4.00pm: Aly and Luke are now finished with studies, tuition and sleeping, respectively; and I try and spend some focused and quality time with them.

With Aly that might be helping her with Chinese homework, or just watching her latest stunts on her acrobatic rings. With Luke it’s applauding him chucking balls around, rugby tackling me as I squeeze in more work on my phone, because clients are still hard at work and emailing/calling/WhatsApping me their inquiries/feedback/approvals.

I will often take them out (swimming, playground, park…something outdoors) during this time, as it’s a bit cooler and I believe kids need to be outdoors more.  

As long as my phone’s with me, I can be anywhere, really. My husband is changing his job to his own thing, and is now often around to help out. Especially if I need a break, and a few minutes to work by the pool/playground as he pretends it’s a chore to use super-soakers on the kids.

6.00pm: Dinner time. Pooch places himself strategically beneath the high-chair with his mouth open in a symbiotic relationship with Luke that simultaneously bankrupts us (good food ain’t cheap) and makes them both a little more, ahem, prosperous.

My husband uses science and logic, and eventually bribery, to get Aly to eat protein.

7.00pm: This often feels like a marathon ending. Bath time for Luke, where he again pees on my foot, nagging Aly about teeth-brushing technique, husband feeding Luke round one of milk as I snatch replies to more work requests from clients who have emailed before they wrapped their day.

Then books and bedtime for both. Some days, I won’t be home for this as I am out attending or emceeing an event. Prior to that, is wash, refresh, make-up, hair-straightening, pick an outfit, run out the door and pretend to the client it’s all effortless.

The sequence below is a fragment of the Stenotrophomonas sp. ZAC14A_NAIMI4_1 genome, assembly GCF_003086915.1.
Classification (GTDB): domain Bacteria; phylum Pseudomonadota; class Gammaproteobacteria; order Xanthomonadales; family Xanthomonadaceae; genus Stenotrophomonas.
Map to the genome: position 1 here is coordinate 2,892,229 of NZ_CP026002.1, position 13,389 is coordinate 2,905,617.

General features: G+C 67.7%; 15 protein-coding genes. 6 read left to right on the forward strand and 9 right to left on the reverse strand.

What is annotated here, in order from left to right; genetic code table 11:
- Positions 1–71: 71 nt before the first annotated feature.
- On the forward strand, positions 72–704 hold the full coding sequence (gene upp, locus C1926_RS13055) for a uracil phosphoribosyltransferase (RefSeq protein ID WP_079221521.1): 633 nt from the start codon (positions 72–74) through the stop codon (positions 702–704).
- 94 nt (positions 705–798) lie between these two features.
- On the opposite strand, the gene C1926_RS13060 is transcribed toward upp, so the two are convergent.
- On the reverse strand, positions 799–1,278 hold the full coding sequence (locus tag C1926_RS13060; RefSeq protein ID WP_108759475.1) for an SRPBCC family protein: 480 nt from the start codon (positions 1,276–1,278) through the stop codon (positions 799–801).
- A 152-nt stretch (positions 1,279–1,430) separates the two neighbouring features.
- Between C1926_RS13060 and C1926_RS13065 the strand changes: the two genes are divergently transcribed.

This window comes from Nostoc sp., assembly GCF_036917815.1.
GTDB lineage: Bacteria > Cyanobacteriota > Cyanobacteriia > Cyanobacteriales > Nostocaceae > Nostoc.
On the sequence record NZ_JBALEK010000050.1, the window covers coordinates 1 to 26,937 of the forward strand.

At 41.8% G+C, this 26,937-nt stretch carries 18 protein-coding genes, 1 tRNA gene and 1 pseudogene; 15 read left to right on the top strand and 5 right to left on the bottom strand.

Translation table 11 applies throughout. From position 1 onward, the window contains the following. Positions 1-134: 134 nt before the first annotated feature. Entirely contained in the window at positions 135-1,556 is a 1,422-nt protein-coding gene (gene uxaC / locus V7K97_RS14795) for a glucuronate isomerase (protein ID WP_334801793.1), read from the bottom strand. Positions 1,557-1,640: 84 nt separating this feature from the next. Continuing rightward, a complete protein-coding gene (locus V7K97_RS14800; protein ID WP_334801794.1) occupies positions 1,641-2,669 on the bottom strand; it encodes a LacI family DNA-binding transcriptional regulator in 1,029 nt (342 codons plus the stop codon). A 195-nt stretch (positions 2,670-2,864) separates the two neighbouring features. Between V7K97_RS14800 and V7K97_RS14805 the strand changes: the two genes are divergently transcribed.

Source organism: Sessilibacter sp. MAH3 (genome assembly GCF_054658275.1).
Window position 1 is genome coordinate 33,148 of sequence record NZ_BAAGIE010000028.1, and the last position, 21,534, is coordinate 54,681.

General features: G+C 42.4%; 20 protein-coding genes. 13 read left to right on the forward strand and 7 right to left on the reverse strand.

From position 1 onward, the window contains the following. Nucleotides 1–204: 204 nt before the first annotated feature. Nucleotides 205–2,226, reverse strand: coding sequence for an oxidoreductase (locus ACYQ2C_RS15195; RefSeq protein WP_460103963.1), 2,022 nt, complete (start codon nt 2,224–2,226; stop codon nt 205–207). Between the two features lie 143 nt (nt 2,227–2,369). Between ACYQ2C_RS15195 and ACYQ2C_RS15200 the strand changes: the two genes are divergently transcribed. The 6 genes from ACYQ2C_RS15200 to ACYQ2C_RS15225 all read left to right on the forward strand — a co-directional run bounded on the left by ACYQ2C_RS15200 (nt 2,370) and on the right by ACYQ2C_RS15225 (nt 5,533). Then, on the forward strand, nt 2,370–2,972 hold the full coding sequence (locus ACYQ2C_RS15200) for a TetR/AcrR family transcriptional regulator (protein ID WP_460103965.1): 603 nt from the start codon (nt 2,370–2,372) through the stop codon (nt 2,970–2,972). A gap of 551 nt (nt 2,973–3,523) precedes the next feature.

This week for example, I MC for Terradata, an American tech firm that started in the Ohio town I went to High School in (Dad was SAF secondee there). I find these events inspiring.

In this case, it actually involved a 6am start, 12pm-6pm at home as the meat of the technical conference chat occurred, and 6pm-10pm on my feet emceeing – taking them through the intricacies of ‘Lo-hei’, introducing Canadian band Nickelback and then, kicking off the heels as I get in the car and breathe.

8.30pm: On non-gig days, my husband and I might catch some Black Mirror, Homeland or some other stressful TV show. All before more replying to work requests, reading, chatting, meditating and then trying to sleep with a million ideas, plans, dreams and exciting things to look forward to in life.

So what’s missing? Well maybe I try and snatch five minutes during the day to just be at peace with myself, look out the window at the trees and practice gratitude for a healthy, funny, if naughty, family and a buzzing new world of job possibilities afforded by technology and how we interact with each other.

Jamie Yeo is a television and radio presenter, and MC, based in Singapore